Not to mention that a lot of single women will not dig dating a man with two little kids. Most women are going to wonder why you split from your wife when you basically have 2 little babies together. And that's just with casual dating. IMVHO, it will be even harder to find a woman who is willing to get serious with a man who is getting divorced with 2 little kids. Aside from the aforementioned wondering, it is asking a LOT of woman to take care of two little babies (one of whom is special needs) that are not her own. I'm not saying it's impossible, but it is challenging. I can tell you as a stepmom that struggled with taking on OLDER children (one of whom has special needs) and loving my husband enormously. To be 100% honest, even with as much as I loved him, if the kids had been younger, I don't think I could have done it. Most women want to have a say in raising little kids and if they feel like they can't, it's incredibly challenging when dealing with divorced parents- often a jealous mother who doesn't want anyone else "mothering" her babies (that I frankly understand to a degree) and having no rights of your own.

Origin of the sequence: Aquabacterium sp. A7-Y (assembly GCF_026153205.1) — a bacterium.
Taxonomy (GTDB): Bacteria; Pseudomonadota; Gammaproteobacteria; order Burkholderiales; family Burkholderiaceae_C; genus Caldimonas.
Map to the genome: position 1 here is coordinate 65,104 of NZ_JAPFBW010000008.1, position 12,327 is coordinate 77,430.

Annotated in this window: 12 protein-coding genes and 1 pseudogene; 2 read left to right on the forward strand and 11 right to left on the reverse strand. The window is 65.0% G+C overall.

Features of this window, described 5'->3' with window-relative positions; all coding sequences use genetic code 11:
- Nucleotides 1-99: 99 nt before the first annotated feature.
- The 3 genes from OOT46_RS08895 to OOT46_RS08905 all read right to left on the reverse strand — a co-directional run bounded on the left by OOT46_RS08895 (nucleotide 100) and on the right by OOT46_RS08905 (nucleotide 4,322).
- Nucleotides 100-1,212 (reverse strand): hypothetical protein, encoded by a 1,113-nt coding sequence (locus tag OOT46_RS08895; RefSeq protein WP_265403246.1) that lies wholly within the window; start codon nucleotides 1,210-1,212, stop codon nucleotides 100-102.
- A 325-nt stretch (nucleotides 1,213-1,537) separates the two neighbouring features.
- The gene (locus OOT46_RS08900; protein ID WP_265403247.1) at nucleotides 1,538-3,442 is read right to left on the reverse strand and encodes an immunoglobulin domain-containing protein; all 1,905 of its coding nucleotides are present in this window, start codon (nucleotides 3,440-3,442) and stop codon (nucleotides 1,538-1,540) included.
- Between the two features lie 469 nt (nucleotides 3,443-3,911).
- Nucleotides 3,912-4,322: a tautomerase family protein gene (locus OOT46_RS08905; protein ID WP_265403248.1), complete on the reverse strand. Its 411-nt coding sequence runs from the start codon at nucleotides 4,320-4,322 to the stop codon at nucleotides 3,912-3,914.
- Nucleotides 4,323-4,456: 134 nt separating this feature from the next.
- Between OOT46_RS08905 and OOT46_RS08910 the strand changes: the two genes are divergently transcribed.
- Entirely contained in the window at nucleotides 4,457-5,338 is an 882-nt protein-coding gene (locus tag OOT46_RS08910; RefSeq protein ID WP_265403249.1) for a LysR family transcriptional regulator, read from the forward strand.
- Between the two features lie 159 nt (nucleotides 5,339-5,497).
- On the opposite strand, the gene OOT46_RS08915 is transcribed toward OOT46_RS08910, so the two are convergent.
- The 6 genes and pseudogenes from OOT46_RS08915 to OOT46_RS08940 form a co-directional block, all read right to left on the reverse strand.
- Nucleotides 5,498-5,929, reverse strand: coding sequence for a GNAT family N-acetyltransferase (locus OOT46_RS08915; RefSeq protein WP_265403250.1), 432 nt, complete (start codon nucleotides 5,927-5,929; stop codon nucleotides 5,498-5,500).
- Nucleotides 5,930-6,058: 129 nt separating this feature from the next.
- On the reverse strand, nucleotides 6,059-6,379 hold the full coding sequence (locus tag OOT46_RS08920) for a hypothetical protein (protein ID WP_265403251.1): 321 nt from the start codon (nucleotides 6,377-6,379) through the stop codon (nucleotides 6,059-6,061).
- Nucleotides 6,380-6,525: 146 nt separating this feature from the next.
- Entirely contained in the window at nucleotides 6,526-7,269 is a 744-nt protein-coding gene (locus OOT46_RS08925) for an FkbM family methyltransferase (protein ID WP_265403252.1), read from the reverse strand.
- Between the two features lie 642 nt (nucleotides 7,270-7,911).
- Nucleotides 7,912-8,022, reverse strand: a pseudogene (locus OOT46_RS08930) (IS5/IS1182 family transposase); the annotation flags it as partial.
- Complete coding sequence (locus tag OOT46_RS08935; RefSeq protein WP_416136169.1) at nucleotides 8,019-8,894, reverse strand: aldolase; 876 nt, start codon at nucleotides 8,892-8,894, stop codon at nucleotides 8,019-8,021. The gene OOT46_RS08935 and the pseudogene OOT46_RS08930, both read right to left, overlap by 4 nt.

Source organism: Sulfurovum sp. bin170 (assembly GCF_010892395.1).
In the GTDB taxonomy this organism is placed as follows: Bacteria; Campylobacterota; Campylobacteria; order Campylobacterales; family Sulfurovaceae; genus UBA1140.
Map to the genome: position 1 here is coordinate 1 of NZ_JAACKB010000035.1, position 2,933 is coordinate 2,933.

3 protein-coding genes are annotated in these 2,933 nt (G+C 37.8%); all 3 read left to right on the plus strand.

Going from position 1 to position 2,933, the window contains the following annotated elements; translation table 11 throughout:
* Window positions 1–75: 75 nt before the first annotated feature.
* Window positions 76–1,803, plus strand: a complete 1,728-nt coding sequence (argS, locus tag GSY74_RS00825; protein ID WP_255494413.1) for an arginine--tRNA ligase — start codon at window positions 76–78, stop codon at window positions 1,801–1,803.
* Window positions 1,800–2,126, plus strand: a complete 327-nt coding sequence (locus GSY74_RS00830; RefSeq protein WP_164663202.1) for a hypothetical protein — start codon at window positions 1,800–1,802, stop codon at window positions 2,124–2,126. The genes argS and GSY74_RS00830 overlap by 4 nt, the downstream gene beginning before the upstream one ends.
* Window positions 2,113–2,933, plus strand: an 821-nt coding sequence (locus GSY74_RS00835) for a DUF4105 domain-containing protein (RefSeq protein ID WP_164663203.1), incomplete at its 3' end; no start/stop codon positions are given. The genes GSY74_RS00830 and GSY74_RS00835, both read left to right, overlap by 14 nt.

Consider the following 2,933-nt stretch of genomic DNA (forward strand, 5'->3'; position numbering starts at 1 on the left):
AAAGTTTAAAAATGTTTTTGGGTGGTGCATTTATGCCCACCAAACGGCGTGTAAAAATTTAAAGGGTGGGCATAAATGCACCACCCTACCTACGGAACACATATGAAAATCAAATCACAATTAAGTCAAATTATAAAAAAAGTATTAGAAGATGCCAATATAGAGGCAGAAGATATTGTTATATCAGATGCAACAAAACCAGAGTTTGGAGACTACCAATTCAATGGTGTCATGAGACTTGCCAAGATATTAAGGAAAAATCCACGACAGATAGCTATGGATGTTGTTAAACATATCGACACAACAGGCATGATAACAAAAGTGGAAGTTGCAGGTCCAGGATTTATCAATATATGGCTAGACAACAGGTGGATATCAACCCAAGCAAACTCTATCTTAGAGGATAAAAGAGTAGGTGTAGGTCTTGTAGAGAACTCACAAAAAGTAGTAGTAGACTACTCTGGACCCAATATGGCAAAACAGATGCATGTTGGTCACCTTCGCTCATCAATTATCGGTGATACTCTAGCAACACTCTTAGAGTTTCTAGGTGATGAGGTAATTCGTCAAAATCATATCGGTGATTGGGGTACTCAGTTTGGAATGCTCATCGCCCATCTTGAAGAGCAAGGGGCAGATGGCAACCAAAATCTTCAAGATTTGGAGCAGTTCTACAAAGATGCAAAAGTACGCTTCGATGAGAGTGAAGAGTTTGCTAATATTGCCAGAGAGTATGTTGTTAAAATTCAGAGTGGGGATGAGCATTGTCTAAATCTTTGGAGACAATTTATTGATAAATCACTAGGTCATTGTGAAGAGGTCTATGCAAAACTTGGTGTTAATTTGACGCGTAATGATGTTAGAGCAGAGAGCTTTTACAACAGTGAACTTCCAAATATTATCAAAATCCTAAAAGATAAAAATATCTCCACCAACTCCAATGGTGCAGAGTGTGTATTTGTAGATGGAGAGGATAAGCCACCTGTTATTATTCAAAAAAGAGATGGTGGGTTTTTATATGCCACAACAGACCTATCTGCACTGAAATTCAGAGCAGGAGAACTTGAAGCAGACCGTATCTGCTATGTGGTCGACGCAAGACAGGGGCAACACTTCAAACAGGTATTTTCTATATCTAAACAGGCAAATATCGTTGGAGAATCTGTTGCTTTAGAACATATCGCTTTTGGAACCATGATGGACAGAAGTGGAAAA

I mean- do what you gotta do. But I can tell you from my own experience- that dating is NOT going to be what you seem to imagine it will be. Take it form a divorcee- dating will NOT be the same as it was pre-marriage and you can't expect it to be. Even saying the D-word to potential dates is scary and that's before even mentioning kids, much less LITTLE kids. And parenting after divorce is VERY hard, even if the BEST of circumstances. Being separated is not the same. It's a whole other ball of wax. Trust me on this. Even if you aren't married to your current wife- she will always be your children's mother. It's not like you will EVER be 100% free from her. She is still going to be an ongoing presence in your daily life. In some ways, in order to co-parent, you will have to talk to her MORE and spend MORE time with her than you currently do. Then you have the issues of: co-parenting, getting along, opinions and conflicts, jealousy and the list goes on and on.

    I don't condone staying in unhappy marriages. I just think you should know the reality that awaits you has it's own set of challenges that you should be prepared for. It will not be a "freeing" and "carefree" as you imagine. And that's BEFORE even considering going back to dating, which is enormously complicated post divorce, especially post divorce with little kids.